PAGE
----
China’s Maglev Train Faster Than Airplanes?

Earlier this year, China showed off its latest high-tech gadgetry, a prototype maglev (magnetic levitation) train that is slated for production in 2021.

The new floating bullet train was designed by China’s biggest train manufacturer and rolled off the assembly line in the eastern Chinese city of Qingdao. Built to reach a top speed of 373 miles per hour (600 kilometers per hour), the sleek engineering is the product of China Railway Rolling Stock Corporation (CRRC).

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China has been tinkering around with maglev since 2003, where electromagnets using alternating current simultaneously pull the train from the front and push it from the rear. Hovering about 4 inches (10cm) above the tracks, the maglev does not need to be fitted with wheels or traditional rolling stock technology.

The reduction in friction between conventional wheels and the guiding track is significantly reduced, allowing for much faster speeds. CRRC is working ceaselessly to improve its levitation and traction technology.

Trains that travel on a magnetically powered cushion of air have won China the distinction of operating the world’s fastest commercial maglev train service, racing along at 267mph. The route connects the Shanghai Pudong International Airport and the city center.

Ding Sansan, CRRC Deputy Chief Engineer, explained that the latest maglev train travels so fast that it could carry passengers faster than a commercial plane:

“Take Beijing to Shanghai as an example. Counting preparation time for the journey, it takes about 4.5 hours by plane, about 5.5 hours by high-speed rail, and about 3.5 hours with high-speed maglev.”

(The math there is a bit uncertain since an airplane typically cruises along around 550 mph. Perhaps he was taking into account waiting for the airport baggage carousel?)

Ding revealed that his engineering team had come up with a lightweight and high-strength train body that became the technical foundation for the development of five sets of maglev engineering prototypes.

CRRC built a three-mile track to test out its maglev train in late 2016. More than a year earlier, in April 2015, Japan had unveiled a maglev train capable of reaching a top speed of 375 mph (603 km/h), shattering the previous world record that had stood for 12 years.

The stated goal of CRRC was “establishing domestic technology and standard systems for new-generation medium- and high-speed maglev transportation that can be applied globally,” according to Sun Bangcheng, a CRRC official.

That year, the Chinese government ponied up $538 billion to fund maglev train technology in the quest for the world’s fastest locomotive.

The interiors of the CRRC train cars look stylish and comfortable, with oversized armchair seats. The lines and detailing are sleek and futuristic. Overhead compartments resemble those found on passenger airplanes.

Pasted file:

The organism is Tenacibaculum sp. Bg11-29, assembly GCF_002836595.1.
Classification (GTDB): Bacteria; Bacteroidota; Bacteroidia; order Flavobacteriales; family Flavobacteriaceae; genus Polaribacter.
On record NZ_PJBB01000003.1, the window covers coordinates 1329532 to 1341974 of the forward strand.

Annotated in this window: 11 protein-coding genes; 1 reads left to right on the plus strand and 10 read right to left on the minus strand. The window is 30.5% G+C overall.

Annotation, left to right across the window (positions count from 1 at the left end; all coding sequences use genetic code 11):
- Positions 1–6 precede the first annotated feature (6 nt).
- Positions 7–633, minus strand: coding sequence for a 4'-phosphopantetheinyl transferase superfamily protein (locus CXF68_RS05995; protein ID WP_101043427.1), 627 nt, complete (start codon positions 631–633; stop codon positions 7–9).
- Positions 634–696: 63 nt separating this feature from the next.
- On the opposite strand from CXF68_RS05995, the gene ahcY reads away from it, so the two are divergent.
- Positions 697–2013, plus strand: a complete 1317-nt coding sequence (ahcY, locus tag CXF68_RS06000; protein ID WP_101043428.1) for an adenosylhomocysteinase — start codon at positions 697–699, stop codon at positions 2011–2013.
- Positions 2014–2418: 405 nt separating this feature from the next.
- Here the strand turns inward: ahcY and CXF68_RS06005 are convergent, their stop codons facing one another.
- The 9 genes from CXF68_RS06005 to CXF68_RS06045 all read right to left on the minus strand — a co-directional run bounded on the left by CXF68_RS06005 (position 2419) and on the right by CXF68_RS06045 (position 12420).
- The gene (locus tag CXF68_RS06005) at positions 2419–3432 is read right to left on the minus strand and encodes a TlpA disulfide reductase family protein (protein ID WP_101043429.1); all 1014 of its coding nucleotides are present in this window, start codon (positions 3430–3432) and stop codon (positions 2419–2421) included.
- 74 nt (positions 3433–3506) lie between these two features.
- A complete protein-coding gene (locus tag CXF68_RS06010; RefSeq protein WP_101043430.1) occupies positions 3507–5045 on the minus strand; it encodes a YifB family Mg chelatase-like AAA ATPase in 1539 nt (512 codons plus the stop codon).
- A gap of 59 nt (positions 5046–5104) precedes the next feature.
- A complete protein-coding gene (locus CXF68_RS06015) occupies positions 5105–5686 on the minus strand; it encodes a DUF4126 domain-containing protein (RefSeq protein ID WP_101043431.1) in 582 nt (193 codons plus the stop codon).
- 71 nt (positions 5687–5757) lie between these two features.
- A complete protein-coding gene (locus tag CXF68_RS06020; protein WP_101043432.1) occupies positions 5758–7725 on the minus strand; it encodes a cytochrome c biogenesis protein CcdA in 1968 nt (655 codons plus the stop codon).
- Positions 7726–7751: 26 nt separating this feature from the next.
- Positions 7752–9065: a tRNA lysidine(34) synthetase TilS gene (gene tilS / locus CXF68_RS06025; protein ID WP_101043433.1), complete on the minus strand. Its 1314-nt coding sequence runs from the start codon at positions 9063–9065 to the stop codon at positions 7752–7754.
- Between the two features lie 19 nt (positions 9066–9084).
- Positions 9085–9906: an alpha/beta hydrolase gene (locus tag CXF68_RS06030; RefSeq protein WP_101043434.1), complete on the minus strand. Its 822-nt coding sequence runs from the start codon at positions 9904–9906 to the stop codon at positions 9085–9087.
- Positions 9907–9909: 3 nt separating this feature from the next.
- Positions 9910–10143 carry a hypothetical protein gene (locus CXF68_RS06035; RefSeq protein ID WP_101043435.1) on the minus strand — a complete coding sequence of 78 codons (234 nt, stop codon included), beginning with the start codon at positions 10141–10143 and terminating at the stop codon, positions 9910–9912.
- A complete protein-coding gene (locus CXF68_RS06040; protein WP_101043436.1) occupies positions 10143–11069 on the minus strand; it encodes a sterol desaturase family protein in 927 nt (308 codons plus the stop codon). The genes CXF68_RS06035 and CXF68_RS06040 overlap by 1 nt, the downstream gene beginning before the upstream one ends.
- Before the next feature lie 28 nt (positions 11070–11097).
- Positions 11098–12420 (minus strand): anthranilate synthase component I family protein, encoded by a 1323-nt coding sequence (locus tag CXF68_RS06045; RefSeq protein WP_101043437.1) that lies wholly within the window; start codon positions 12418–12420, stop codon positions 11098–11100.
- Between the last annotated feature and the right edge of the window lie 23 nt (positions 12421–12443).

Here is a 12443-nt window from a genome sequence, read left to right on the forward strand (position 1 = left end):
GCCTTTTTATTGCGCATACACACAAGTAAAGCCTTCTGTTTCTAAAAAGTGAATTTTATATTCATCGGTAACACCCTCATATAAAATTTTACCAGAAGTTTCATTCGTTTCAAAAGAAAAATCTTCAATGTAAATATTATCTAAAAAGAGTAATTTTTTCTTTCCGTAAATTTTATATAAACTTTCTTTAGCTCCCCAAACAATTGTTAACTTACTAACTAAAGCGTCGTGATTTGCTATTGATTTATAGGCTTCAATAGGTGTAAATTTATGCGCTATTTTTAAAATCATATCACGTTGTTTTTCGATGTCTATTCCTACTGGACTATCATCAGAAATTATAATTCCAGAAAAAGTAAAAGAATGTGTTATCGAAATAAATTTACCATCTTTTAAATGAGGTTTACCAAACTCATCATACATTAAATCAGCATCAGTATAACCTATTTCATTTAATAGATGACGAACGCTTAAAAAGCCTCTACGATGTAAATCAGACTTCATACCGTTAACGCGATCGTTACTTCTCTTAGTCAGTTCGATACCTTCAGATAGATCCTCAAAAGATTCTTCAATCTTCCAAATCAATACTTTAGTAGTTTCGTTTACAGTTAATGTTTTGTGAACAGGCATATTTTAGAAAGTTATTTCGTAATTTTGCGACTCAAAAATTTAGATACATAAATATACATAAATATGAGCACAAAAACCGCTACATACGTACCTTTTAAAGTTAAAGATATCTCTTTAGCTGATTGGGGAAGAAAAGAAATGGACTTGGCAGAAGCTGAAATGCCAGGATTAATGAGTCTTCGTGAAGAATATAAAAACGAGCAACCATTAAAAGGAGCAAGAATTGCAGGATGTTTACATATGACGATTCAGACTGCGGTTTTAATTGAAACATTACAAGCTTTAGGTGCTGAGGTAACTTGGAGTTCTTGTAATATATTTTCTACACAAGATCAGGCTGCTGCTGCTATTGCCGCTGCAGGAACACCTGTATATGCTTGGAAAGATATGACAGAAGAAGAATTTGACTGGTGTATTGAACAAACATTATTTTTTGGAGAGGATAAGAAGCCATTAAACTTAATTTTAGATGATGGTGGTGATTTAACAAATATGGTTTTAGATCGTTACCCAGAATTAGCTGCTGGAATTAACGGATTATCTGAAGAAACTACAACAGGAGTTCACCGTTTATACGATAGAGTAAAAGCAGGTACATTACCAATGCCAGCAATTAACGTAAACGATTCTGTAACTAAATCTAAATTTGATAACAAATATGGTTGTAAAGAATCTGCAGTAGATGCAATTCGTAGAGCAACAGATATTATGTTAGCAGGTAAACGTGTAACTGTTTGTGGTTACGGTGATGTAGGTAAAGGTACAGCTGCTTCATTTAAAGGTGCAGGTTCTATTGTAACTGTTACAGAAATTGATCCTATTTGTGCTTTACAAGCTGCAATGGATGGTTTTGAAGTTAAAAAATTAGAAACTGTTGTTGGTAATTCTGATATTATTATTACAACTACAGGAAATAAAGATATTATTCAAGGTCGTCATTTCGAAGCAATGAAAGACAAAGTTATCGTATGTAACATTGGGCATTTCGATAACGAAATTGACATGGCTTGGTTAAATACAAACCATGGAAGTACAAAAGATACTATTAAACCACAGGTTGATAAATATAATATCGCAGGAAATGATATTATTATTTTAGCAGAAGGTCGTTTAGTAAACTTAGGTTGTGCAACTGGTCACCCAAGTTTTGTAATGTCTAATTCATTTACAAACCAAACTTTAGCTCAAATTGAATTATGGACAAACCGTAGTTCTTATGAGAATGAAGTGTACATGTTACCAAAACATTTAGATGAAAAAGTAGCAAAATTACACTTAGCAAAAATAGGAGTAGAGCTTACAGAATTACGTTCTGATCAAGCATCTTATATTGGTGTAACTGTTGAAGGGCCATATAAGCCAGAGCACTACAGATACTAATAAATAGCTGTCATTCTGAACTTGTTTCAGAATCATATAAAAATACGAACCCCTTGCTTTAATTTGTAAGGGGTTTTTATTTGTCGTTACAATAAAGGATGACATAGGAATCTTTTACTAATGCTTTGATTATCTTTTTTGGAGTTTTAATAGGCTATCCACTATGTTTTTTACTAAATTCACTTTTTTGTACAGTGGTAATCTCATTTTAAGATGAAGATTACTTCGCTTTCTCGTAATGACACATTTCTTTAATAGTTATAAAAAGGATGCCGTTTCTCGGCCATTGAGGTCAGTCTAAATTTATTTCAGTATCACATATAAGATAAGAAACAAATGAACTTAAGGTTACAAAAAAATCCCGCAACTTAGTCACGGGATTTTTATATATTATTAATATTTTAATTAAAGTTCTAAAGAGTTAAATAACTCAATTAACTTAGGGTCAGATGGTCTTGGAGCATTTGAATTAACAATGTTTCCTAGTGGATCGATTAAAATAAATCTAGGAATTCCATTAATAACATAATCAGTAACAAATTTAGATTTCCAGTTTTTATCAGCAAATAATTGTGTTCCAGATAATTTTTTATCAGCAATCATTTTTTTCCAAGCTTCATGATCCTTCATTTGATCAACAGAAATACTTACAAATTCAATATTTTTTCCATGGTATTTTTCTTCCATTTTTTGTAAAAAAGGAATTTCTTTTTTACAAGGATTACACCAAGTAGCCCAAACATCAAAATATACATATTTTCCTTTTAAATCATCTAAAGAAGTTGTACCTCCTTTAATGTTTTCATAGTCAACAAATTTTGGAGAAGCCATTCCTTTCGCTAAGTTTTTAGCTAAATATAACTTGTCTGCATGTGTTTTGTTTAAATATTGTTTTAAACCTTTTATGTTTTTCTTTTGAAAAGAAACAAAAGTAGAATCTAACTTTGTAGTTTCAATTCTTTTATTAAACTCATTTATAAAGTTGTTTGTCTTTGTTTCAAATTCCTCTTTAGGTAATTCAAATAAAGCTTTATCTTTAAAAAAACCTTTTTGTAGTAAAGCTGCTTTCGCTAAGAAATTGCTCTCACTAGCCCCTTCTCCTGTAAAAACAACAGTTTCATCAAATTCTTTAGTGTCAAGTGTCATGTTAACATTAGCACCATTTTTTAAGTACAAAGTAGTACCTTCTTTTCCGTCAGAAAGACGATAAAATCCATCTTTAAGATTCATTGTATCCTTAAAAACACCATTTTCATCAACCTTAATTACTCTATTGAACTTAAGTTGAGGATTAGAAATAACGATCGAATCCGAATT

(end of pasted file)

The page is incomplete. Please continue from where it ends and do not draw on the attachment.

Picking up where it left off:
The production schedule for the latest high-speed Chinese maglev train has moved up from initial projects that the technology wouldn’t be commercially viable until 2017 due to infrastructure and costs required to construct the long tracks.

As of 2016, China was the global leader in high-speed train lines, boasting 12,427mi (20,000km) of track. The national network of high-speed rail links is anticipated to expand to 18641mi (30,000km) by 2020 and 45,000 by 2030.

Based in Beijing, CRRC is the world’s largest rolling stock manufacturer with a whopping 175,700 employees. The company has additional high-speed train projects in the United Kingdom, Australia, Southeast Asia, Iran, Mexico, Turkey, Thailand, Indonesia, and Russia. One innovation under development is the ability for a zipping train to change between different track gauges, facilitating international border crossings.

Maglev technology was the brainchild of English inventor Eric Laithwaite who, in 1984, made the train commercially viable in Birmingham. This unprecedented maglev train covered a distance of 1,968 feet (600 meters) with a top speed of a modest 26 mph (42km/h).

On March 4, 2016, the United States Air Force set the world speed record for maglev, clocked at 633 mph at Holloman’s Air Force Base in New Mexico. The video is indeed impressive as yellowish-green flames shoot out the back of a specialized sled. A distance equal to seven football fields was achieved in about two seconds.

Yet, the U.S. doesn’t seem all that interested in competing with other countries over who can build the fastest speeding bullet train:

“Japan has the Shinkansen. France has the TGV. Spain has AVE. China has more high-speed rail than the rest of the world combined. America has…the Acela Express. All 16 stops of it in one section of the country. It reaches its top speed of 150 miles per hour (241 kph) just for a few minutes in one short section, and even that speed is pokey compared to other countries.”

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